Monday, January 21, 2013

Fear

Last night my daughter (who is away at college) got a text message:  "Pick up the phone or I'll kill you."  It wasn't from a phone number she knew, so she ignored it.  Less than two minutes later, a second text came through: "Oh, now I'm going to kill you anyway."  My daughter texted back, asking who this was, and the texter followed up by stating she knew who my daughter was (called her by name) told her that (she, as it turned out) knows where Tay lives, and knows she's not there, and demanding to know where she was right at that point, all the time refusing to say who was calling. The texts got creepier and creepier.  Tay was terrified. 

After two hours of this, during which time the police were called (the local police hand all campus activity over to the campus police, because the city's agreement with the campus is that the campus has it's own, independent police force with all the authority of the local police) and they called me.  

Cay was crying and frightened, Tay was hiding out in the computer lab talking to me online while the police carried out an investigation, most of that time on the phone with me, and everyone got good and upset before we all figured out as it unfolded over two hours that this was likely one of her suite-mates who'd gotten locked out of her room, originally called for Tay to come let her in through the connecting bathroom, and then thought it was a jolly good idea to mess with Tay instead of getting back into her room right away.  The police have since disabused her of that notion. 

I didn't get to bed until after midnight, when Cay settled down.  I had nightmares all night, and woke up swollen and so stiff I could barely move.  When you have lupus, that kind of stress can really do you in.  

Tay, on the other hand, is pretty much over it (one of the benefits of autism, that kinda dissociative quality) and had been moved into a different dorm late last night, and is ready to go have breakfast and go back to her own dorm (this time without police escort) and get all her stuff moved to her new place.  From her standpoint, this was all a young person behaving stupidly, not criminally, and she's not unhappy to be away from her old housing (where she was with people who were totally unlike her and shared nothing in common with) and into a dorm room with a friend of hers whose roommate had transferred out, a move she was going to apply for when housing change requests came available at the end of the month anyway.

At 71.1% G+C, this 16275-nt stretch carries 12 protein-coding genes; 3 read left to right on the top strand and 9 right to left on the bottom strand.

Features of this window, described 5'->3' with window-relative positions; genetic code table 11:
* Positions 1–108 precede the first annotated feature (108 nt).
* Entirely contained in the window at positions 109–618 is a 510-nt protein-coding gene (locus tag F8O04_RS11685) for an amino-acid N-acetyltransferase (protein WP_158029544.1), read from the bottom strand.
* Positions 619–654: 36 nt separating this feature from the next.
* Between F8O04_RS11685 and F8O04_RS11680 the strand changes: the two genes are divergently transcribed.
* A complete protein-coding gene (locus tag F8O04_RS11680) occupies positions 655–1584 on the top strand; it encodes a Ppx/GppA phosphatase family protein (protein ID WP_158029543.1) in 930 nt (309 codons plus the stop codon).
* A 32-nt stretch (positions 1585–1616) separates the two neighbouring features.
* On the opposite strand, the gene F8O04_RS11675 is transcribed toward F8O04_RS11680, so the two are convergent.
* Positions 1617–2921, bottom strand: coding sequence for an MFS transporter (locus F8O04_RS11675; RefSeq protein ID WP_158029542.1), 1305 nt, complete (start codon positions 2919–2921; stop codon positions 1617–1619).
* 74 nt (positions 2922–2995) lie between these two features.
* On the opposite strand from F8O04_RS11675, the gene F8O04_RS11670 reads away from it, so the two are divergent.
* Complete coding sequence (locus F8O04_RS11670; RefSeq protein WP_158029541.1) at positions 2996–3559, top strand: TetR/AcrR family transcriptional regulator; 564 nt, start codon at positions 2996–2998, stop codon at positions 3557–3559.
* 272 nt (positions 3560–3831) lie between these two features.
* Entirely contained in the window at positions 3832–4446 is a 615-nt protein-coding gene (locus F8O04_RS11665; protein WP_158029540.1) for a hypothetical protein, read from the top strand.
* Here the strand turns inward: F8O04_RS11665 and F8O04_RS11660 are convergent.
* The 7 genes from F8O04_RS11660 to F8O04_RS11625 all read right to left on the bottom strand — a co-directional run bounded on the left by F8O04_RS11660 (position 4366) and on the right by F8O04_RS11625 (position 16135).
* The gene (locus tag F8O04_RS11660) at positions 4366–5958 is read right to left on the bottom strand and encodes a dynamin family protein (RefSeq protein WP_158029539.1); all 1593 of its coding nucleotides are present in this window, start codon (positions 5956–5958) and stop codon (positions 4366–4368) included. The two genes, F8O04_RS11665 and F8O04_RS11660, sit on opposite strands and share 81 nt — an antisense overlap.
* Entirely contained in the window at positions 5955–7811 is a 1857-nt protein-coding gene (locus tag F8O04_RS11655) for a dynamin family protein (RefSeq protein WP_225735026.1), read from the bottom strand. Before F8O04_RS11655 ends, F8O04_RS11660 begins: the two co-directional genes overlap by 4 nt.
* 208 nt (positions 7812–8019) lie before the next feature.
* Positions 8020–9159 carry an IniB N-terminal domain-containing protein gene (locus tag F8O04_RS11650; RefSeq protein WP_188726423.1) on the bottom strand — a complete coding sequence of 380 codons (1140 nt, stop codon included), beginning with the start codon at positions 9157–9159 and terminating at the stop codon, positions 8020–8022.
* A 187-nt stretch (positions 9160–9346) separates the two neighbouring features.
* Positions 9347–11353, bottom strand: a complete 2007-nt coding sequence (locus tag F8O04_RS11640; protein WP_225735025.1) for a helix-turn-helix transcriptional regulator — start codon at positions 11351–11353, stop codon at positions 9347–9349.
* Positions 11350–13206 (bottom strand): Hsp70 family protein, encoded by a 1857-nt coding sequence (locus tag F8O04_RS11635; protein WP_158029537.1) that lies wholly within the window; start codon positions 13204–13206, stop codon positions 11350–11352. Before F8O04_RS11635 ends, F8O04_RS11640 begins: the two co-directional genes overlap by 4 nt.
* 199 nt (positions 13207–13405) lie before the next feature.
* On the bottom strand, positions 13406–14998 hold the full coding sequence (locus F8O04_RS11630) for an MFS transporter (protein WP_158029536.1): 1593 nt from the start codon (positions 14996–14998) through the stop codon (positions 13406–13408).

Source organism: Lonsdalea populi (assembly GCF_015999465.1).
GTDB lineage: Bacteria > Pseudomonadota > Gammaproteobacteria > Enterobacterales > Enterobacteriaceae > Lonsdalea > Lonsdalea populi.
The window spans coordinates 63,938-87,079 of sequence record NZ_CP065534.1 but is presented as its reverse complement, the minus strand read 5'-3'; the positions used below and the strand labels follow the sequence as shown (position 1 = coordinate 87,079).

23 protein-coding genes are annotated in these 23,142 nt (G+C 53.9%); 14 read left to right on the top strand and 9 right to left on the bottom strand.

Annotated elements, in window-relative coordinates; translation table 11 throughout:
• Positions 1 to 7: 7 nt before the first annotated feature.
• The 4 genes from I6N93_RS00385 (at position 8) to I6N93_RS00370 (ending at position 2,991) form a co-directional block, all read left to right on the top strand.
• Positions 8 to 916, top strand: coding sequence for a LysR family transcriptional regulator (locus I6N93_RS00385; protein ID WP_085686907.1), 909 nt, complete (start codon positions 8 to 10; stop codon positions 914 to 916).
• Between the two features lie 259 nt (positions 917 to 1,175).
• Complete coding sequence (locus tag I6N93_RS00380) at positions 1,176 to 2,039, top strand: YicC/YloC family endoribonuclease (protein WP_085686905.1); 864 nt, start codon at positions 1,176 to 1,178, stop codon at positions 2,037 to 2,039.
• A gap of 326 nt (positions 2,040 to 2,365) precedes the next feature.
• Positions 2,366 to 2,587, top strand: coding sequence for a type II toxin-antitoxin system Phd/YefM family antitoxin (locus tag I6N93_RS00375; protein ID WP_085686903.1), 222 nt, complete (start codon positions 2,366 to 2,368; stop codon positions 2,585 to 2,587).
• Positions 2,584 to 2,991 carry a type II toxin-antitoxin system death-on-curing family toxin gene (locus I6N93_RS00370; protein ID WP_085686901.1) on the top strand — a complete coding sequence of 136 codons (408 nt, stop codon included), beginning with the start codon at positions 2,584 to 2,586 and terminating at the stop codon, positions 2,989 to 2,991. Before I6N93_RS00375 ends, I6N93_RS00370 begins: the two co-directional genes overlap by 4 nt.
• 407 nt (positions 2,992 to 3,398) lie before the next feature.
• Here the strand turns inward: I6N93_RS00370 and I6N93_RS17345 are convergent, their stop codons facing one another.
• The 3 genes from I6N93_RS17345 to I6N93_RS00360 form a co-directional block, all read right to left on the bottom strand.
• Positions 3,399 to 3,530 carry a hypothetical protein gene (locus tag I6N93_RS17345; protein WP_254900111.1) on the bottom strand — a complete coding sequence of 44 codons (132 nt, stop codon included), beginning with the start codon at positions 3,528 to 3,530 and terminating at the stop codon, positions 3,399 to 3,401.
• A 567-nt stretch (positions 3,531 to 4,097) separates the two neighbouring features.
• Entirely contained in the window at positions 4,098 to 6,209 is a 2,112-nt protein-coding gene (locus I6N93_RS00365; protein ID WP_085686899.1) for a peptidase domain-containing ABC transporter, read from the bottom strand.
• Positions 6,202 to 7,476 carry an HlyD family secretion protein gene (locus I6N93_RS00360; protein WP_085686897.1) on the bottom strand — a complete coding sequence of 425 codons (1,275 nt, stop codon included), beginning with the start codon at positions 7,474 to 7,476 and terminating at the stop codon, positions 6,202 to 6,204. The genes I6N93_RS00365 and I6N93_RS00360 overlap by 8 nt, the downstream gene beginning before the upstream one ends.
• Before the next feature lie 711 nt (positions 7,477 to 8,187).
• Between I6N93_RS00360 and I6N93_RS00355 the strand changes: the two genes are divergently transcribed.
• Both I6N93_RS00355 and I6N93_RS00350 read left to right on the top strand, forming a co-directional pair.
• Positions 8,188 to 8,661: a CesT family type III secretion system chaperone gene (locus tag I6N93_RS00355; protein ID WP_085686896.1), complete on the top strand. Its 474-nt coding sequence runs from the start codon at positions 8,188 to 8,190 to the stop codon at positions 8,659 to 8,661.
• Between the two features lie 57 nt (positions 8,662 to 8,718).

The police, on the other hand, are less than pleased, and really wanted Tay to press charges. In today's environment with all the sensitivity to senseless killings, they wanted to prosecute her for harassment.  And while I understand their view, I have to agree with Tay.  This girl would have had a criminal record and probably been kicked off campus for what was likely a stupid joke.  And as stupid and possibly criminal as it was, I rather support Tay in saying that this girl has likely learned a lesson, and it would be worse to take away her chance at education and betterment.

2 comments:

  1. I think you're out of your mind. Nobody learns a lesson by getting away scot-free. The perpetrator of this appalling "joke" should be prosecuted and made accountable for their actions. THEN she will have likely learned her lesson. Yes, she will have a criminal record. That is because she committed a crime.

    What kind of a parent are you anyway?

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    Replies
    1. What kind of parent am I?

      I'm the kind of parent who teaches education over ignorance, love over hate, tolerance over prejudice, and peace over anger. I'm the kind of parent who understands that young people make mistakes, and how "jokes" can go awry. I'm the kind of person who would rather see a young person who's acted foolishly, but whom isn't a danger in society, get a chance at straightening out their life rather than losing it to a criminal record and an expulsion from school.

      I'm the kind of person who knows that this girl didn't get off "scot-free" because she wasn't arrested and hauled off to jail, that she is aware, after her encounter with the police, of the seriousness of what she did... that she's lost a friend, will have difficulty with on campus housing because of this, and that the campus police will be keeping an eye on her.

      We have serious cases in courts: shootings and drug dealers and drunk driving and domestic violence. We don't need to clutter the courts with kids whose stupid pranks, which they likely didn't begin in malice or with the intent they eventually resulted in, who need a lesson in growing up rather than jail time.

      And I'm also the kind of parent who recognizes that her "child" is an adult, and will stand by HER decisions and her right to make them.

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